As with so many monumental breakthroughs, it happened by accident. In the summer of 1997, two young research fellows at the University of Cambridge, Shankar Balasubramanian and David Klenerman, were using fluorescent imaging to investigate how cells synthesise DNA. Over a post-lab pint in the city’s Panton Arms, they came up with the idea of using these techniques to improve DNA sequencing instead.
At the time, that seemed an enormous and iconoclastic ambition. The scientific world was obsessed by a quest to revolutionise medicine by unveiling the mysteries of the human genetic code. Much of the research for the Human Genome Project was taking place at the richly resourced Sanger Institute just outside Cambridge. If their idea came off, Balasubramanian and Klenerman would blow that research out of the water.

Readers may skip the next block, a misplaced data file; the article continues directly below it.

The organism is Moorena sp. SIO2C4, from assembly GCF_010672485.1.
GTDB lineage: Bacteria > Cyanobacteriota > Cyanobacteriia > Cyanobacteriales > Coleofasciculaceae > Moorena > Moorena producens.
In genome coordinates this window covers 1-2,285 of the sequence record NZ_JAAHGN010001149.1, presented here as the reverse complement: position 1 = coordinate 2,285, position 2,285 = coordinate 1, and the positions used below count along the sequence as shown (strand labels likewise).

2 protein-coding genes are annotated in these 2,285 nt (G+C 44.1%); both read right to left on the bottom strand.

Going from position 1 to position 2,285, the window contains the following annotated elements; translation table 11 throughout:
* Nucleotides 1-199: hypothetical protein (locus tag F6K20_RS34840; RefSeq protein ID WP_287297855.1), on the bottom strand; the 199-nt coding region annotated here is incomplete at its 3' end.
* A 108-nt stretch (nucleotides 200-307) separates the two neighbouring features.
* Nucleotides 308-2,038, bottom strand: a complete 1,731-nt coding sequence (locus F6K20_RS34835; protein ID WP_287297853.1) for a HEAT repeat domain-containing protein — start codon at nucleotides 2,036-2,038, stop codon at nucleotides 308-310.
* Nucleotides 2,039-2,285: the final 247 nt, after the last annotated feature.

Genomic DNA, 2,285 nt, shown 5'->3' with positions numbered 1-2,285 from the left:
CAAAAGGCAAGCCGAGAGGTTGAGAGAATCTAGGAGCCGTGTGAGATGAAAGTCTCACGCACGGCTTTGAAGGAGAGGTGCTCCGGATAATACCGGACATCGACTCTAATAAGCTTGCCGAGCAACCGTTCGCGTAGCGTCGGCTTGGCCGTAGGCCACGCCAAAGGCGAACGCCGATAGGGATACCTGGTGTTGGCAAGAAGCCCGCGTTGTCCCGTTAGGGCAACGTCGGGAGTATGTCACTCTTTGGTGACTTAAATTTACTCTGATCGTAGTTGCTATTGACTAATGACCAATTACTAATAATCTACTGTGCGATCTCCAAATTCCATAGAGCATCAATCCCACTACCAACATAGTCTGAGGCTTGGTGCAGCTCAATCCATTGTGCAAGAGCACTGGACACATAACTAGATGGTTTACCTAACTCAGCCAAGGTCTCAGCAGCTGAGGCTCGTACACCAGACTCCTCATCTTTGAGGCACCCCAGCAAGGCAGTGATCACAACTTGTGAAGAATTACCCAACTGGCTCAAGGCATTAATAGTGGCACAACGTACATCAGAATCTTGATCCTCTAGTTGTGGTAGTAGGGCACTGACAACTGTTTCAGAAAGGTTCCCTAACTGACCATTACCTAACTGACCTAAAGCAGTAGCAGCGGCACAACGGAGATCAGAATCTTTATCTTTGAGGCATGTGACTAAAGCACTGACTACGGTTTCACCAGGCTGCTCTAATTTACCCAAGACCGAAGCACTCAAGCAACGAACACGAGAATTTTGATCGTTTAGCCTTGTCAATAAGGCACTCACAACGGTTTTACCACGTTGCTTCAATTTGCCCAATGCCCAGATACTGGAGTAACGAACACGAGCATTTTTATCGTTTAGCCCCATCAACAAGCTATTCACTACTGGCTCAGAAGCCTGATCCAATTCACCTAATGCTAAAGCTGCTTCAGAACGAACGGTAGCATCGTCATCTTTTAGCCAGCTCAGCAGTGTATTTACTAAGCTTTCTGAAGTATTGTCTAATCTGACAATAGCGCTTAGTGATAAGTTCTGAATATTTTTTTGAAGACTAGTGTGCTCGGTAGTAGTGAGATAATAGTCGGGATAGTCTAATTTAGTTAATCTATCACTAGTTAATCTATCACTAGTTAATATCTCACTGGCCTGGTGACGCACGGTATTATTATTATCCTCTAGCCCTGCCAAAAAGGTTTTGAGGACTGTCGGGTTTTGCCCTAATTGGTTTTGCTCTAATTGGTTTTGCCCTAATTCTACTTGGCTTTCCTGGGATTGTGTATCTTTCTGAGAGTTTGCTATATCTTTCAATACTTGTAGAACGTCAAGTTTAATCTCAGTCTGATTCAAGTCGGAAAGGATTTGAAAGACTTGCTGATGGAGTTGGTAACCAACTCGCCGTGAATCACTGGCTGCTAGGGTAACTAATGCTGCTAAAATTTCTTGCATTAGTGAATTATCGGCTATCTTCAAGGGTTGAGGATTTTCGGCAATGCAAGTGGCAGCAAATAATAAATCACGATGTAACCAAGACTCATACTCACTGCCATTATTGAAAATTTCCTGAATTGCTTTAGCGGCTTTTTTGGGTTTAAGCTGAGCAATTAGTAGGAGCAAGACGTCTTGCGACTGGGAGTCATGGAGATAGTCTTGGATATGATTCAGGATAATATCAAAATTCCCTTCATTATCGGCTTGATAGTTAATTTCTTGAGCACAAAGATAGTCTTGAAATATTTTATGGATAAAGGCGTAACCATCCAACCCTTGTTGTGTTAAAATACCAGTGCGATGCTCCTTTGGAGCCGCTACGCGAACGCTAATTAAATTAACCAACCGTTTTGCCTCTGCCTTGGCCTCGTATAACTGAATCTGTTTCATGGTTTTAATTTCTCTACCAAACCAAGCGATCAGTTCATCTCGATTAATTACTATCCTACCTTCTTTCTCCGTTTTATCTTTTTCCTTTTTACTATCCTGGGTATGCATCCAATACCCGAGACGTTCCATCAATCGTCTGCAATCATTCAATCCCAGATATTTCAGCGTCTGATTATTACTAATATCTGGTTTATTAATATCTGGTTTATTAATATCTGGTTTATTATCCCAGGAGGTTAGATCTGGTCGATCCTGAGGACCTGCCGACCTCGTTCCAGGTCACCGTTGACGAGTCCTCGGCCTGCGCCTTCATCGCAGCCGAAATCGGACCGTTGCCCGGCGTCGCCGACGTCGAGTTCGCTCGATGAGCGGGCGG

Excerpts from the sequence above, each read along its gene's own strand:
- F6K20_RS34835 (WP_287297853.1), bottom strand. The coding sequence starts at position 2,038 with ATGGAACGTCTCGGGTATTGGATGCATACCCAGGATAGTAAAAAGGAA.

"To hold your head up intellectually in Cambridge, you have to do something unusually striking," Balasubramanian tells Management Today. "The culture is such that we’re only really satisfied if we’ve made a discovery with the potential to transform things."
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